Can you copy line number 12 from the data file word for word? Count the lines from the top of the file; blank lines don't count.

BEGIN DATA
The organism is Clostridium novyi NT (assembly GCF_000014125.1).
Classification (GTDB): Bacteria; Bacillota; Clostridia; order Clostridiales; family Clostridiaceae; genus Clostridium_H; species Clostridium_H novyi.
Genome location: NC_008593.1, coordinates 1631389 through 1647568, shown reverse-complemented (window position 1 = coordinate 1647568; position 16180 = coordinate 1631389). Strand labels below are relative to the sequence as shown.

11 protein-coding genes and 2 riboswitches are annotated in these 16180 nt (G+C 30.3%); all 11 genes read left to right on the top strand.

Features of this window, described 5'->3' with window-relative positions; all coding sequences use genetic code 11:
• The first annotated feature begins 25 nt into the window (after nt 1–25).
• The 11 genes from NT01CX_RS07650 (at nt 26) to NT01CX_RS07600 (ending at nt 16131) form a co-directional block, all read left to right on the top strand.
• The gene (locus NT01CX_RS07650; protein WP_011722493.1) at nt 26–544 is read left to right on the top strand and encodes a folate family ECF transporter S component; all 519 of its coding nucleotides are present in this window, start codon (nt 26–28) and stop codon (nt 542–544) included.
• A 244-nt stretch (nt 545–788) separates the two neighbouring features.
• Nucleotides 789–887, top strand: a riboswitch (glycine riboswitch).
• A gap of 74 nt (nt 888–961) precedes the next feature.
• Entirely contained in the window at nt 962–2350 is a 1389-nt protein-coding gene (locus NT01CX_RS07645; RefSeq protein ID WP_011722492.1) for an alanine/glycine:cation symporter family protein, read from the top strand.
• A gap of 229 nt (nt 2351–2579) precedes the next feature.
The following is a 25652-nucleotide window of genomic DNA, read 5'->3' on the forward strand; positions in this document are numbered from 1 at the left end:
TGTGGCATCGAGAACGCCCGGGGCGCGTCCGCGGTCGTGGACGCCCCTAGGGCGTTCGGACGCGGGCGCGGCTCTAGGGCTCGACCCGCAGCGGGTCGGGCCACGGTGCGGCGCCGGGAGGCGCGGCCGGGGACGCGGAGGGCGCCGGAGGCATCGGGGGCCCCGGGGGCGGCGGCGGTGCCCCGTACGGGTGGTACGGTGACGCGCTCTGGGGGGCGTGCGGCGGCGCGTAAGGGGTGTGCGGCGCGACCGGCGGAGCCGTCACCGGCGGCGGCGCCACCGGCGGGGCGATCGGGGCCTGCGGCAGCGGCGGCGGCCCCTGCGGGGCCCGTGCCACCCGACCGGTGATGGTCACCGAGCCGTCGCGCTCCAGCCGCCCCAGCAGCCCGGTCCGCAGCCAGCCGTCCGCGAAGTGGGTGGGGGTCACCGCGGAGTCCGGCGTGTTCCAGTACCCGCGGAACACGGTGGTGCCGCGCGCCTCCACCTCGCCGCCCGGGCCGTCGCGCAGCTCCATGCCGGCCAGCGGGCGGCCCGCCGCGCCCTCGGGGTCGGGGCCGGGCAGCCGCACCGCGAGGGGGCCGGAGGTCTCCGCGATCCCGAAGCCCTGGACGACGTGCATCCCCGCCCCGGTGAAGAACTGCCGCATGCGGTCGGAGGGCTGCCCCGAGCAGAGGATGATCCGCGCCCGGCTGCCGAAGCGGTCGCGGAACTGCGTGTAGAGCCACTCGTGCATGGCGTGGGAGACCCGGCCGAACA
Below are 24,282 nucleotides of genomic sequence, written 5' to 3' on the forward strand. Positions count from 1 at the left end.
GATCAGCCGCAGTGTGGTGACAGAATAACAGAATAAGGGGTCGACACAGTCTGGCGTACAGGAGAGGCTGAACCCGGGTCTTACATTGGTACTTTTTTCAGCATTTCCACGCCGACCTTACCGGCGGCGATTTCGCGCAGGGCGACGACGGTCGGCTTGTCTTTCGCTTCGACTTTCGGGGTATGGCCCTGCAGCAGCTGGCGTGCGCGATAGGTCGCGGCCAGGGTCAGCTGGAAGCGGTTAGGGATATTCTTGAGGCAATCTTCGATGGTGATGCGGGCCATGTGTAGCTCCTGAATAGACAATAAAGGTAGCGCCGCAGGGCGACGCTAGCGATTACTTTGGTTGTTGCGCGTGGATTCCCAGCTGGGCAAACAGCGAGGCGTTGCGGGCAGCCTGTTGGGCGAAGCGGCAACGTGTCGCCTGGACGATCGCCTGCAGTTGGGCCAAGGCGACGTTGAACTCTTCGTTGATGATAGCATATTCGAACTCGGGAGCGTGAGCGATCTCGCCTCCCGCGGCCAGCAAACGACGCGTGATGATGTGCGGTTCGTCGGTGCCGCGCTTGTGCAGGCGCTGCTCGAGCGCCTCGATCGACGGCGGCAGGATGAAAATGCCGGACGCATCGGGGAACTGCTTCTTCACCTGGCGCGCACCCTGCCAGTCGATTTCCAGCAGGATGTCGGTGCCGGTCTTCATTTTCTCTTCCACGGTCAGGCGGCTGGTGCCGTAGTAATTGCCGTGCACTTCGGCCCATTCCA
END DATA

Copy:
• Entirely contained in the window at nt 962–2350 is a 1389-nt protein-coding gene (locus NT01CX_RS07645; RefSeq protein ID WP_011722492.1) for an alanine/glycine:cation symporter family protein, read from the top strand.